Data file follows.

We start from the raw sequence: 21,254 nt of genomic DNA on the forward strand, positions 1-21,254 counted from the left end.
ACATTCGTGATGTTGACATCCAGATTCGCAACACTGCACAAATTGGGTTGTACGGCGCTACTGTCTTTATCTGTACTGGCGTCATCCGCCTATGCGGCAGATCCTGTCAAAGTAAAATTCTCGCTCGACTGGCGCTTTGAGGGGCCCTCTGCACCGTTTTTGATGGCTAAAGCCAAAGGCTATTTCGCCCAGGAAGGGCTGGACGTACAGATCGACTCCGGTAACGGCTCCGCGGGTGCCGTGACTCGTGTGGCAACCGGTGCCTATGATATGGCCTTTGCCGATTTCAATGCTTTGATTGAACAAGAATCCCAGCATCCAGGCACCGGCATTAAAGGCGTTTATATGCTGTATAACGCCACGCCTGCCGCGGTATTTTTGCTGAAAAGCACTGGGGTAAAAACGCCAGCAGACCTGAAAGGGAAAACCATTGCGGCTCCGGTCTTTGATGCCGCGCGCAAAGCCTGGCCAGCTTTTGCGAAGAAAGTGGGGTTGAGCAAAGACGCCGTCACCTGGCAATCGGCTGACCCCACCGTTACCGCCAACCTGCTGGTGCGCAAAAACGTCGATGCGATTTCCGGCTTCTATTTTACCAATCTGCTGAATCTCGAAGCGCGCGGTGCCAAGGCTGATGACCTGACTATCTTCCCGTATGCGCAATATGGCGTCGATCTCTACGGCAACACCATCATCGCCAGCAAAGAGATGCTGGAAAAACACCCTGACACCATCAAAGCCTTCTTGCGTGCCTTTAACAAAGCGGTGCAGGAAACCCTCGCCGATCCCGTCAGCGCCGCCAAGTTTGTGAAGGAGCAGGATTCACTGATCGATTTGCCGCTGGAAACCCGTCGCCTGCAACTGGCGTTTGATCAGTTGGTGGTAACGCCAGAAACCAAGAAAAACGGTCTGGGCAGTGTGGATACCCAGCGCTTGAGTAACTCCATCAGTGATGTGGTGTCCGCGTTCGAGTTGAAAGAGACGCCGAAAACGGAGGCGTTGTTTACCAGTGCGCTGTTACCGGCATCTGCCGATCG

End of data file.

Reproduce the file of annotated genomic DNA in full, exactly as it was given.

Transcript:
We start from the raw sequence: 21,254 nt of genomic DNA on the forward strand, positions 1-21,254 counted from the left end.
ACATTCGTGATGTTGACATCCAGATTCGCAACACTGCACAAATTGGGTTGTACGGCGCTACTGTCTTTATCTGTACTGGCGTCATCCGCCTATGCGGCAGATCCTGTCAAAGTAAAATTCTCGCTCGACTGGCGCTTTGAGGGGCCCTCTGCACCGTTTTTGATGGCTAAAGCCAAAGGCTATTTCGCCCAGGAAGGGCTGGACGTACAGATCGACTCCGGTAACGGCTCCGCGGGTGCCGTGACTCGTGTGGCAACCGGTGCCTATGATATGGCCTTTGCCGATTTCAATGCTTTGATTGAACAAGAATCCCAGCATCCAGGCACCGGCATTAAAGGCGTTTATATGCTGTATAACGCCACGCCTGCCGCGGTATTTTTGCTGAAAAGCACTGGGGTAAAAACGCCAGCAGACCTGAAAGGGAAAACCATTGCGGCTCCGGTCTTTGATGCCGCGCGCAAAGCCTGGCCAGCTTTTGCGAAGAAAGTGGGGTTGAGCAAAGACGCCGTCACCTGGCAATCGGCTGACCCCACCGTTACCGCCAACCTGCTGGTGCGCAAAAACGTCGATGCGATTTCCGGCTTCTATTTTACCAATCTGCTGAATCTCGAAGCGCGCGGTGCCAAGGCTGATGACCTGACTATCTTCCCGTATGCGCAATATGGCGTCGATCTCTACGGCAACACCATCATCGCCAGCAAAGAGATGCTGGAAAAACACCCTGACACCATCAAAGCCTTCTTGCGTGCCTTTAACAAAGCGGTGCAGGAAACCCTCGCCGATCCCGTCAGCGCCGCCAAGTTTGTGAAGGAGCAGGATTCACTGATCGATTTGCCGCTGGAAACCCGTCGCCTGCAACTGGCGTTTGATCAGTTGGTGGTAACGCCAGAAACCAAGAAAAACGGTCTGGGCAGTGTGGATACCCAGCGCTTGAGTAACTCCATCAGTGATGTGGTGTCCGCGTTCGAGTTGAAAGAGACGCCGAAAACGGAGGCGTTGTTTACCAGTGCGCTGTTACCGGCATCTGCCGATCG